Two weeks before Memorial Day, Joe Gurrera opened his latest gourmet supermarket in the Citarella dynasty, a highly anticipated, 10,800-square-foot store on Hampton Road in Southampton Village.
“I had been looking for a store in Southampton Village for years, and it was difficult to find a proper space,” Mr. Gurrera said in an interview earlier this summer.
Established in New York City in 1912 and now owned by Mr. Gurrera—whose first store on the East End was a 12-foot-wide seafood market that opened in 1983—Citarella now has three stores in the Hamptons, as well as one in the city. Mr. Gurrera opened the first one in Water Mill in 1999, another one in East Hampton in 2002, moved the Water Mill store to a larger space in Bridgehampton in 2009, and then this year opened the Citarella in Southampton Village—which he said thus far has been a big hit.
“The customers are making me feel really good, and they are all coming over to me to say that this is the best Citarella location,” Mr. Gurrera said, “so it appears the fruits of my labors have paid off.”
Even before the Southampton store opened, it had been a topic of conversation in the village for years, while rumors swirled and approvals were mulled over by Southampton Village officials. Some noted that a grocery store of some kind in the center of the business district could serve to benefit the entire downtown area by bringing more activity to the heart of the commercial district.
Certainly the new store seems to have been drawing a steady crowd of customers throughout the summer, with some local businesses benefiting from the increase in foot traffic along the already busy Hampton Road.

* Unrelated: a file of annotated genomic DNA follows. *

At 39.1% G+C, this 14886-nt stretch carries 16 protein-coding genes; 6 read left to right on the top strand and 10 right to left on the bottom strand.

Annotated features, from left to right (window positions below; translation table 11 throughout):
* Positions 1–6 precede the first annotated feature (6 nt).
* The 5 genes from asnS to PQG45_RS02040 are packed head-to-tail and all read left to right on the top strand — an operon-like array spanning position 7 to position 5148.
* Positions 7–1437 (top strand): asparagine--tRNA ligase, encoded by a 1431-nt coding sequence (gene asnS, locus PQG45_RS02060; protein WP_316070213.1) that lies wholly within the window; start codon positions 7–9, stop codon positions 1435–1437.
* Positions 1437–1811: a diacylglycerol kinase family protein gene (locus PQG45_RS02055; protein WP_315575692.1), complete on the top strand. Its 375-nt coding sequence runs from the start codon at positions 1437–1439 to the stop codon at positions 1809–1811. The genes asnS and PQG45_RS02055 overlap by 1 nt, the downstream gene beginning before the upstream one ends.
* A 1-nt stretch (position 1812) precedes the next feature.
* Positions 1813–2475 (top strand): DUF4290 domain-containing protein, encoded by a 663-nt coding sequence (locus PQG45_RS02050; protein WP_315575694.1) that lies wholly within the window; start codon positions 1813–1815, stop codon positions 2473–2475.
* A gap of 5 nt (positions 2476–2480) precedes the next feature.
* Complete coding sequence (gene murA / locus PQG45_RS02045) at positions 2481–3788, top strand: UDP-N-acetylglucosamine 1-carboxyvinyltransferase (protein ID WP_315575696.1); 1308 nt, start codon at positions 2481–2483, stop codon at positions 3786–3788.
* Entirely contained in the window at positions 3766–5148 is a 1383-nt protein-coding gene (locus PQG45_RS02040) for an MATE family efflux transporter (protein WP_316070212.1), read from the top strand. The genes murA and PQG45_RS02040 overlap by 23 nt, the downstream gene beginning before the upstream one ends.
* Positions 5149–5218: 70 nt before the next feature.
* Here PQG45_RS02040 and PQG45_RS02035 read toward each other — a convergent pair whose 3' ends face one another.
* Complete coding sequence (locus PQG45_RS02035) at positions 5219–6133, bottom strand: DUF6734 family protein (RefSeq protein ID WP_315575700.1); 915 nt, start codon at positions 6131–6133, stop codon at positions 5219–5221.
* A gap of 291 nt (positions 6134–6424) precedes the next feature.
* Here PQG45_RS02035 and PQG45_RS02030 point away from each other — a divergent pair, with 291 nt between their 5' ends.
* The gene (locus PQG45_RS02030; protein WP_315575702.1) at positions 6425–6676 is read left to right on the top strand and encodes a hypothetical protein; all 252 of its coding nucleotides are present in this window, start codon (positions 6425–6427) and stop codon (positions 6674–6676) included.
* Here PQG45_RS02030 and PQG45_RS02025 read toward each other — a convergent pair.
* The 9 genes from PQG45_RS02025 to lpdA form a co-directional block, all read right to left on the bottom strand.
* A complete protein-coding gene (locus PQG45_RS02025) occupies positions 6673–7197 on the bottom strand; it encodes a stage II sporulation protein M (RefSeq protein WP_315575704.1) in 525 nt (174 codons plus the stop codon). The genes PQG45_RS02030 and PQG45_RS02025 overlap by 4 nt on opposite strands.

According to Southampton Village Mayor Mark Epley, it is clear that the new business is having an impact on the business district—but how large an impact might not be known for a few months. With the busier summer months, he said, it is easy to see that the gourmet market—which features a bakery, pizza station, salad bar, and deli—is thriving. But the real test will be to see how it affects businesses during the off-season, when activity slows and customers become more scarce, and more fought over.
Southampton Village, Mr. Epley said, has needed another supermarket for several years, but it was a difficult need to fill due to zoning, space, parking and taxpayers’ concerns. The mayor said Citarella was a nice compromise between a larger store like a Stop & Shop or a King Kullen on County Road 39, and one offering the feel of a small-town market. He said Citarella offers a variety of food options while other items like paper goods or diapers can be easily found in other places in the village.
“It is complicated,” Mr. Epley said. “I think a big store like King Kullen out here, that would have a very negative impact on the village, while Citarella is actually overall very positive.”
Based on conversations he has had with the owners of other local businesses, Mr. Epley said, Citarella seems to be helping some, although he could see how the store could have a negative impact on others.